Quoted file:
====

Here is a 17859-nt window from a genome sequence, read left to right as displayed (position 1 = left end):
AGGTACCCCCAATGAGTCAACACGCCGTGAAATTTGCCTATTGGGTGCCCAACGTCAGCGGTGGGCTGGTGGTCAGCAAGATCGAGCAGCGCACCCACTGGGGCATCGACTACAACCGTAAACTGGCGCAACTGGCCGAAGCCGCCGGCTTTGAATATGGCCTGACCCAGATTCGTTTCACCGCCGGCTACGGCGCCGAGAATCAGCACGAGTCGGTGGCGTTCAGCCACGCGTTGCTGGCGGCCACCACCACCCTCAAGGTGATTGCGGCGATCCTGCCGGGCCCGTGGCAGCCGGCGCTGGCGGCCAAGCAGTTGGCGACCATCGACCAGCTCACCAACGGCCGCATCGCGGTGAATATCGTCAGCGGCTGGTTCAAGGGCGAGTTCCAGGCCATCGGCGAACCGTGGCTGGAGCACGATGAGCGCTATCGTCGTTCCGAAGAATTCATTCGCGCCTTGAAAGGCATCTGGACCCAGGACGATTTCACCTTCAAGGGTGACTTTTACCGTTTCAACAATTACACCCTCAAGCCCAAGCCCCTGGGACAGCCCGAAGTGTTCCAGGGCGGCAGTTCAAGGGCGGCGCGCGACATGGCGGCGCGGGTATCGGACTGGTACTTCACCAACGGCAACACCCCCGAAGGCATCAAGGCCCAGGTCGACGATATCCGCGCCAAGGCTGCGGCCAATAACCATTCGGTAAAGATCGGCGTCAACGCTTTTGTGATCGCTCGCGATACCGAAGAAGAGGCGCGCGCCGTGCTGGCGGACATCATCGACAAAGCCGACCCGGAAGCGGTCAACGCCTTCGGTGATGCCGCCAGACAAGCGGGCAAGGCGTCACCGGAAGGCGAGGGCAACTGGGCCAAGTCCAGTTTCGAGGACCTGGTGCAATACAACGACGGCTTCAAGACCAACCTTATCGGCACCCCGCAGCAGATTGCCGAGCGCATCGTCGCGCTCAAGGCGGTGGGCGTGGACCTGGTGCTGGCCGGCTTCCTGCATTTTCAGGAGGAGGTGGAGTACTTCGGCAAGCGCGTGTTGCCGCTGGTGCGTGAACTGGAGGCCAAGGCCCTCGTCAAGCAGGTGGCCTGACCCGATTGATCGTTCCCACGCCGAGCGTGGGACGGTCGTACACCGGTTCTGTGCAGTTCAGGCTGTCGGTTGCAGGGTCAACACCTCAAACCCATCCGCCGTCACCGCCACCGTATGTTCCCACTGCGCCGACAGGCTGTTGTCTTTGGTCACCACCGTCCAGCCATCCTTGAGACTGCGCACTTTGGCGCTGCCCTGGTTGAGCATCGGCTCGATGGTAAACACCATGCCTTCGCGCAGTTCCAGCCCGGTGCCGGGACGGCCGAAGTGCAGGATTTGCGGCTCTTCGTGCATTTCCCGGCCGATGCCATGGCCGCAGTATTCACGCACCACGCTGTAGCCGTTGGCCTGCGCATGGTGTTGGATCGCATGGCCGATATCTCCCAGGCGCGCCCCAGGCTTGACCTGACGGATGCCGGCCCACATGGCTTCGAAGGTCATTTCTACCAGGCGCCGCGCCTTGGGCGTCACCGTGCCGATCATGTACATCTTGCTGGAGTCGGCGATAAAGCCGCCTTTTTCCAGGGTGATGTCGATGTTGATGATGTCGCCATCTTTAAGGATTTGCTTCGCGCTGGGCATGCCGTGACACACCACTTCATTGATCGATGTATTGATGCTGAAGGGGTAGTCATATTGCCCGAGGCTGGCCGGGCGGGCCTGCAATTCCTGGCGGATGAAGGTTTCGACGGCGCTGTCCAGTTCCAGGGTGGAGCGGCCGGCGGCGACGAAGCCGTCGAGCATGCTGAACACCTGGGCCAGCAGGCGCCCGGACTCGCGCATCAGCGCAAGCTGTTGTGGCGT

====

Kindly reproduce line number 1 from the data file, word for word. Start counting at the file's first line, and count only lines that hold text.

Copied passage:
Here is a 17859-nt window from a genome sequence, read left to right as displayed (position 1 = left end):